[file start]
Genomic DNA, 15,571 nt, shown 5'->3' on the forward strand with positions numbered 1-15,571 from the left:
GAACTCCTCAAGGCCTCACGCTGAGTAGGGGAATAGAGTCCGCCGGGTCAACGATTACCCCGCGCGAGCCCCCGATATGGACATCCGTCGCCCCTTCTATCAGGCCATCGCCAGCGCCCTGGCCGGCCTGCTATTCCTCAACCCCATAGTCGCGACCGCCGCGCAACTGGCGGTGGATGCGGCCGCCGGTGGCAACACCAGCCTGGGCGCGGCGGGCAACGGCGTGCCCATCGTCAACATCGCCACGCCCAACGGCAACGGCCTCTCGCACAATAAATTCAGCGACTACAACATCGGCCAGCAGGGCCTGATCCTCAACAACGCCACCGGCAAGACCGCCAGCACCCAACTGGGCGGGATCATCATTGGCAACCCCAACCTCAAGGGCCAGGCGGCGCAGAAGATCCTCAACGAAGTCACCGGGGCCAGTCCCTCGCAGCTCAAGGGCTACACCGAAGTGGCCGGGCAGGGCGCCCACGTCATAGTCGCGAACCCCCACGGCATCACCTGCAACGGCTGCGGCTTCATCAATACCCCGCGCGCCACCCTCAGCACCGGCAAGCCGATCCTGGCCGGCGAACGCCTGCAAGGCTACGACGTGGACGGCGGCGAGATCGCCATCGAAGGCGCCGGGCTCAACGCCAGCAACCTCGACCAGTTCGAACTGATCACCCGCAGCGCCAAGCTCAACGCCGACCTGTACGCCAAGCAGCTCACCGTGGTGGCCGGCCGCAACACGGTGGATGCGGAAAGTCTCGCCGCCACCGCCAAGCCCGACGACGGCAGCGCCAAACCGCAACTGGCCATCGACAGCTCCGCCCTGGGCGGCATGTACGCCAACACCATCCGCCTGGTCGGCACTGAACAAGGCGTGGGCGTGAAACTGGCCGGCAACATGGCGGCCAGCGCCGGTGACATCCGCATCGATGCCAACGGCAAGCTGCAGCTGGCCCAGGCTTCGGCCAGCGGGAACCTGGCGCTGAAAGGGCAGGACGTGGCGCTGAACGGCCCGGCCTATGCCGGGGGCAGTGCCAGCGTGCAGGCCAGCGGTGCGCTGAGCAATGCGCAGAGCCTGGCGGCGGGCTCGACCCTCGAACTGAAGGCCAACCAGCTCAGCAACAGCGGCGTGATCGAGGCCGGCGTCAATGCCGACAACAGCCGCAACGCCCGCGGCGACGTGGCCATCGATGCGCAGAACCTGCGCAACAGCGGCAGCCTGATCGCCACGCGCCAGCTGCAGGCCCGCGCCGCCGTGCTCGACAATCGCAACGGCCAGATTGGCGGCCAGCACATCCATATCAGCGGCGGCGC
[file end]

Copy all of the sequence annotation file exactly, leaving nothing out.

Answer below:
Genomic DNA, 15,571 nt, shown 5'->3' on the forward strand with positions numbered 1-15,571 from the left:
GAACTCCTCAAGGCCTCACGCTGAGTAGGGGAATAGAGTCCGCCGGGTCAACGATTACCCCGCGCGAGCCCCCGATATGGACATCCGTCGCCCCTTCTATCAGGCCATCGCCAGCGCCCTGGCCGGCCTGCTATTCCTCAACCCCATAGTCGCGACCGCCGCGCAACTGGCGGTGGATGCGGCCGCCGGTGGCAACACCAGCCTGGGCGCGGCGGGCAACGGCGTGCCCATCGTCAACATCGCCACGCCCAACGGCAACGGCCTCTCGCACAATAAATTCAGCGACTACAACATCGGCCAGCAGGGCCTGATCCTCAACAACGCCACCGGCAAGACCGCCAGCACCCAACTGGGCGGGATCATCATTGGCAACCCCAACCTCAAGGGCCAGGCGGCGCAGAAGATCCTCAACGAAGTCACCGGGGCCAGTCCCTCGCAGCTCAAGGGCTACACCGAAGTGGCCGGGCAGGGCGCCCACGTCATAGTCGCGAACCCCCACGGCATCACCTGCAACGGCTGCGGCTTCATCAATACCCCGCGCGCCACCCTCAGCACCGGCAAGCCGATCCTGGCCGGCGAACGCCTGCAAGGCTACGACGTGGACGGCGGCGAGATCGCCATCGAAGGCGCCGGGCTCAACGCCAGCAACCTCGACCAGTTCGAACTGATCACCCGCAGCGCCAAGCTCAACGCCGACCTGTACGCCAAGCAGCTCACCGTGGTGGCCGGCCGCAACACGGTGGATGCGGAAAGTCTCGCCGCCACCGCCAAGCCCGACGACGGCAGCGCCAAACCGCAACTGGCCATCGACAGCTCCGCCCTGGGCGGCATGTACGCCAACACCATCCGCCTGGTCGGCACTGAACAAGGCGTGGGCGTGAAACTGGCCGGCAACATGGCGGCCAGCGCCGGTGACATCCGCATCGATGCCAACGGCAAGCTGCAGCTGGCCCAGGCTTCGGCCAGCGGGAACCTGGCGCTGAAAGGGCAGGACGTGGCGCTGAACGGCCCGGCCTATGCCGGGGGCAGTGCCAGCGTGCAGGCCAGCGGTGCGCTGAGCAATGCGCAGAGCCTGGCGGCGGGCTCGACCCTCGAACTGAAGGCCAACCAGCTCAGCAACAGCGGCGTGATCGAGGCCGGCGTCAATGCCGACAACAGCCGCAACGCCCGCGGCGACGTGGCCATCGATGCGCAGAACCTGCGCAACAGCGGCAGCCTGATCGCCACGCGCCAGCTGCAGGCCCGCGCCGCCGTGCTCGACAATCGCAACGGCCAGATTGGCGGCCAGCACATCCATATCAGCGGCGGCGC